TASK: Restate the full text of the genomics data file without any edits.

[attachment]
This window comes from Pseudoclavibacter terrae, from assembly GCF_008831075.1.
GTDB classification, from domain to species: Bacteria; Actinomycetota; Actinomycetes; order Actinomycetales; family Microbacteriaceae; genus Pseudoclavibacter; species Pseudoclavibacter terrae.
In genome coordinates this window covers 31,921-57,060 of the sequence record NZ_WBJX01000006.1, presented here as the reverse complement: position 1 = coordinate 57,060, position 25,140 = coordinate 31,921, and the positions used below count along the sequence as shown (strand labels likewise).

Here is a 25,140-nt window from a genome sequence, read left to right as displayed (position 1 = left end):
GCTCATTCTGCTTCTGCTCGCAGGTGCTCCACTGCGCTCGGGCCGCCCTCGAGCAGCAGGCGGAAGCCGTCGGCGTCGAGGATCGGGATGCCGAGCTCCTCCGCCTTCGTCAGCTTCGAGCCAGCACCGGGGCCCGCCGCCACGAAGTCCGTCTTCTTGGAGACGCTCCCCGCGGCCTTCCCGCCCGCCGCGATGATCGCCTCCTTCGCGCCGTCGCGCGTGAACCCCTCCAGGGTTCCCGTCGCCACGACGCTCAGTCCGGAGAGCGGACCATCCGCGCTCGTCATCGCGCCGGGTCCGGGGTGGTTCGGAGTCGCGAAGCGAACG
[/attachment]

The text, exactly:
This window comes from Pseudoclavibacter terrae, from assembly GCF_008831075.1.
GTDB classification, from domain to species: Bacteria; Actinomycetota; Actinomycetes; order Actinomycetales; family Microbacteriaceae; genus Pseudoclavibacter; species Pseudoclavibacter terrae.
In genome coordinates this window covers 31,921-57,060 of the sequence record NZ_WBJX01000006.1, presented here as the reverse complement: position 1 = coordinate 57,060, position 25,140 = coordinate 31,921, and the positions used below count along the sequence as shown (strand labels likewise).

Here is a 25,140-nt window from a genome sequence, read left to right as displayed (position 1 = left end):
GCTCATTCTGCTTCTGCTCGCAGGTGCTCCACTGCGCTCGGGCCGCCCTCGAGCAGCAGGCGGAAGCCGTCGGCGTCGAGGATCGGGATGCCGAGCTCCTCCGCCTTCGTCAGCTTCGAGCCAGCACCGGGGCCCGCCGCCACGAAGTCCGTCTTCTTGGAGACGCTCCCCGCGGCCTTCCCGCCCGCCGCGATGATCGCCTCCTTCGCGCCGTCGCGCGTGAACCCCTCCAGGGTTCCCGTCGCCACGACGCTCAGTCCGGAGAGCGGACCATCCGCGCTCGTCATCGCGCCGGGTCCGGGGTGGTTCGGAGTCGCGAAGCGAACG